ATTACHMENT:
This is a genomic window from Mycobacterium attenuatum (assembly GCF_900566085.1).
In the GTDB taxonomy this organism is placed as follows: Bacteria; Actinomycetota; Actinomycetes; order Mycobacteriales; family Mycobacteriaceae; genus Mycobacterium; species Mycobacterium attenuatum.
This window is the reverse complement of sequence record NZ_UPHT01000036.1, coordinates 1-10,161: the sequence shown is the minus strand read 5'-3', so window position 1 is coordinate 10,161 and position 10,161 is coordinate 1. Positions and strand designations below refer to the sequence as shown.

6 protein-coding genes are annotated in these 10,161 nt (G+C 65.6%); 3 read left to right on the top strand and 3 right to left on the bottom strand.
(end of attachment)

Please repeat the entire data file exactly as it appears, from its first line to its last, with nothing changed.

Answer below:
This is a genomic window from Mycobacterium attenuatum (assembly GCF_900566085.1).
In the GTDB taxonomy this organism is placed as follows: Bacteria; Actinomycetota; Actinomycetes; order Mycobacteriales; family Mycobacteriaceae; genus Mycobacterium; species Mycobacterium attenuatum.
This window is the reverse complement of sequence record NZ_UPHT01000036.1, coordinates 1-10,161: the sequence shown is the minus strand read 5'-3', so window position 1 is coordinate 10,161 and position 10,161 is coordinate 1. Positions and strand designations below refer to the sequence as shown.

6 protein-coding genes are annotated in these 10,161 nt (G+C 65.6%); 3 read left to right on the top strand and 3 right to left on the bottom strand.